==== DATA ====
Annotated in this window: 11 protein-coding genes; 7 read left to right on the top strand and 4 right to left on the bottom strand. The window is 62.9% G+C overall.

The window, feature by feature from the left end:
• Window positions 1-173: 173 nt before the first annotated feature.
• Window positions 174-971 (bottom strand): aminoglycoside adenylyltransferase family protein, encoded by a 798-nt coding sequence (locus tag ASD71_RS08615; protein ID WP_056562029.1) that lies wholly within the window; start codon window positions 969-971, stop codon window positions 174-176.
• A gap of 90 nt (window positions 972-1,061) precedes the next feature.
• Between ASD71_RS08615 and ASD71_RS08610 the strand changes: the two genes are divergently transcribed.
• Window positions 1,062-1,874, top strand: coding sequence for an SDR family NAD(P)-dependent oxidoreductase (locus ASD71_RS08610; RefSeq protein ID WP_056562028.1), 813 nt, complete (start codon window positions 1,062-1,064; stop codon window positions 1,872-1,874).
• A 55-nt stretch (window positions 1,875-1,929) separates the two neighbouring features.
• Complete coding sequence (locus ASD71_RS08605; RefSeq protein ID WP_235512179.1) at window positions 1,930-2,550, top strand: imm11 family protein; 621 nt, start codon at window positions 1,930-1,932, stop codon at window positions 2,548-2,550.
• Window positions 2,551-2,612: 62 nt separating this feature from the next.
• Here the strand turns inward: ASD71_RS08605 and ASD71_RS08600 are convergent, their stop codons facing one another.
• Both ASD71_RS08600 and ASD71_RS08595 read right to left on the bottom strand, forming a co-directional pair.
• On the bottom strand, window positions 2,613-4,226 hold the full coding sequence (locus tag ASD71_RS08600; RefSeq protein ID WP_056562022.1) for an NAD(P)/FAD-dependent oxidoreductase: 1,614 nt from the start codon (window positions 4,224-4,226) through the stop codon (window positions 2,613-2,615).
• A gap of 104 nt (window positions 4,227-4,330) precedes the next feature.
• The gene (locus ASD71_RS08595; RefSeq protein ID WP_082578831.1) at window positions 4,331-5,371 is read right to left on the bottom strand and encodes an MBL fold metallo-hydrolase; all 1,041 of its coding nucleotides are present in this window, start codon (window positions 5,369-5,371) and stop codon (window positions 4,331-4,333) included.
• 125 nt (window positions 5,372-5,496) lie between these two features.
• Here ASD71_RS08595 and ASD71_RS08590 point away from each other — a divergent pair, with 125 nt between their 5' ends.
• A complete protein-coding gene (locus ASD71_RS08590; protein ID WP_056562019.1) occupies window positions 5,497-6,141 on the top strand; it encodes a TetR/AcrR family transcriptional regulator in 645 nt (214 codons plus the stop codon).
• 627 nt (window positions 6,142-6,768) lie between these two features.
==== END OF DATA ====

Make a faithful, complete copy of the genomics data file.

Annotated in this window: 11 protein-coding genes; 7 read left to right on the top strand and 4 right to left on the bottom strand. The window is 62.9% G+C overall.

The window, feature by feature from the left end:
• Window positions 1-173: 173 nt before the first annotated feature.
• Window positions 174-971 (bottom strand): aminoglycoside adenylyltransferase family protein, encoded by a 798-nt coding sequence (locus tag ASD71_RS08615; protein ID WP_056562029.1) that lies wholly within the window; start codon window positions 969-971, stop codon window positions 174-176.
• A gap of 90 nt (window positions 972-1,061) precedes the next feature.
• Between ASD71_RS08615 and ASD71_RS08610 the strand changes: the two genes are divergently transcribed.
• Window positions 1,062-1,874, top strand: coding sequence for an SDR family NAD(P)-dependent oxidoreductase (locus ASD71_RS08610; RefSeq protein ID WP_056562028.1), 813 nt, complete (start codon window positions 1,062-1,064; stop codon window positions 1,872-1,874).
• A 55-nt stretch (window positions 1,875-1,929) separates the two neighbouring features.
• Complete coding sequence (locus ASD71_RS08605; RefSeq protein ID WP_235512179.1) at window positions 1,930-2,550, top strand: imm11 family protein; 621 nt, start codon at window positions 1,930-1,932, stop codon at window positions 2,548-2,550.
• Window positions 2,551-2,612: 62 nt separating this feature from the next.
• Here the strand turns inward: ASD71_RS08605 and ASD71_RS08600 are convergent, their stop codons facing one another.
• Both ASD71_RS08600 and ASD71_RS08595 read right to left on the bottom strand, forming a co-directional pair.
• On the bottom strand, window positions 2,613-4,226 hold the full coding sequence (locus tag ASD71_RS08600; RefSeq protein ID WP_056562022.1) for an NAD(P)/FAD-dependent oxidoreductase: 1,614 nt from the start codon (window positions 4,224-4,226) through the stop codon (window positions 2,613-2,615).
• A gap of 104 nt (window positions 4,227-4,330) precedes the next feature.
• The gene (locus ASD71_RS08595; RefSeq protein ID WP_082578831.1) at window positions 4,331-5,371 is read right to left on the bottom strand and encodes an MBL fold metallo-hydrolase; all 1,041 of its coding nucleotides are present in this window, start codon (window positions 5,369-5,371) and stop codon (window positions 4,331-4,333) included.
• 125 nt (window positions 5,372-5,496) lie between these two features.
• Here ASD71_RS08595 and ASD71_RS08590 point away from each other — a divergent pair, with 125 nt between their 5' ends.
• A complete protein-coding gene (locus ASD71_RS08590; protein ID WP_056562019.1) occupies window positions 5,497-6,141 on the top strand; it encodes a TetR/AcrR family transcriptional regulator in 645 nt (214 codons plus the stop codon).
• 627 nt (window positions 6,142-6,768) lie between these two features.